The exterior façade of Des Places is primarily a masonry wall, with some large storefront windows on the ground level and a glass façade running up the middle of the west wall in line with the student lounges and laundry rooms on floors three through twelve.  Two exterior renderings shown below illustrate the different facades of the building in the context of its site on Duquesne’s campus.




           WTW Rendering #1



           WTW Rendering #2



           The masonry wall consists of 3-5/8 inch face brick followed by a 1-7/8 inch air cavity, a 3 inch spray layer of urethane insulation, a ½ inch of densglass sheathing, an air space for metal studs and finally a layer of 5/8 inch gypsum board on the interior.  The overall R-Value for the wall is 25.54 ft²*°F*h/BTU, which is relatively high.  All of the glass for this building will be made by Pittsburgh Paint and Glass.  The windows in the masonry wall will consist of two panes of glass.  The west elevation will use Solarban 70XL Solargray glass followed by a clear pane, which has an overall U-Value of 0.28 BTU/ft²*°F*h in the winter.  The windows on the other three elevations will use a Solarban 60 Solargray pane followed by clear glass, which has a U-Value of 0.29 BTU/ft²*°F*h in the winter.  The curtain wall on the west elevation uses an aluminum framing system with low-e, high performance non-reflective glass that has an overall U-Value of 0.29 BTU/ft²*°F*h.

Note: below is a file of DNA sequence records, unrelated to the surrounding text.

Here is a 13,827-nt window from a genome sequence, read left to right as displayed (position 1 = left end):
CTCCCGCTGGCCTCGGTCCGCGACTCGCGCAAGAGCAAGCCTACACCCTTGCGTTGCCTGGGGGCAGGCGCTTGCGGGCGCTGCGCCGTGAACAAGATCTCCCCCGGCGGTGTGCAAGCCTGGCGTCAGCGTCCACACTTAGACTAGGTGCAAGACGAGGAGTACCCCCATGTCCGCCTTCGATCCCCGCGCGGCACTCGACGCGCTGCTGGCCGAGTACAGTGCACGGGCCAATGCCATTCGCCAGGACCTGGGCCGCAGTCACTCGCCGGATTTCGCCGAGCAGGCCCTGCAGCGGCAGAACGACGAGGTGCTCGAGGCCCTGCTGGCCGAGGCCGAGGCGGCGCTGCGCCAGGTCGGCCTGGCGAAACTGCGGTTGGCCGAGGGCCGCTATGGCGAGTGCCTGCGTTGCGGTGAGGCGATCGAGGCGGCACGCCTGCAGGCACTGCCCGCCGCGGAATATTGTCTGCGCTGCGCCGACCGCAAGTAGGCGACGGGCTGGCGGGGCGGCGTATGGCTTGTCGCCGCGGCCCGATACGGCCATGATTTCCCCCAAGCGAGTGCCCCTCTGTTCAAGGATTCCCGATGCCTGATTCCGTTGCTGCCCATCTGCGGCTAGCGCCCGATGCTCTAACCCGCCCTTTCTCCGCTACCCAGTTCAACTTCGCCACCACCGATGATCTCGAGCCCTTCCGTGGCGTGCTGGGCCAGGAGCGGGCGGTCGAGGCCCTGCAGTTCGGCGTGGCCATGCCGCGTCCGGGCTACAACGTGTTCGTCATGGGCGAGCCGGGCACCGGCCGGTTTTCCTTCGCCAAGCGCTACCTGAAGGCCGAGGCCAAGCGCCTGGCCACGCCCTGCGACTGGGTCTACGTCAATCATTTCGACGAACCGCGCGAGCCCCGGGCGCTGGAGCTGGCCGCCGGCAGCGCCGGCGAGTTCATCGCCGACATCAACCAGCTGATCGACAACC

Sustainability Features


The Des Places project has had an emphasis on sustainability throughout the design process and will continue this focus throughout all phases of construction.  Duquesne University is requiring that the building achieve a LEED certification at the very minimum.  During the design process, energy modeling and payback analysis has been performed for the building by CJL Engineering, using the program TRACE.  For the plumbing, the building will save on water consumption by using low flow fixtures for the faucets, shower heads, sinks and toilets.  Water use will also be minimized through the landscaping design by using plants that do not require any irrigation. 

The HVAC and electrical systems have also been designed with sustainability in mind.  There will be occupancy sensors installed throughout the building, so that lights will only be on in spaces where people are present and natural day lighting has been used to save on the amount of artificial lighting needed during the day.  High efficiency fixtures will be used throughout the building as well.  All of the exterior lighting will be done by LED fixtures and all of the dorm rooms will be lit by T5 high output fluorescent fixtures.  The mechanical system will lower the building’s energy consumption by using a desiccant wheel in the air handling unit.  This wheel will rotate between the return air being exhausted to the outside and the outdoor air being introduced into the building and transfer some of the sensible and latent heat from the exhaust air to the incoming supply air.  There will also be a small wind turbine placed in the outdoor air plenum for the air handling unit in the penthouse.  The wind turbine will produce electricity while the AHU is pulling outdoor air through the plenum.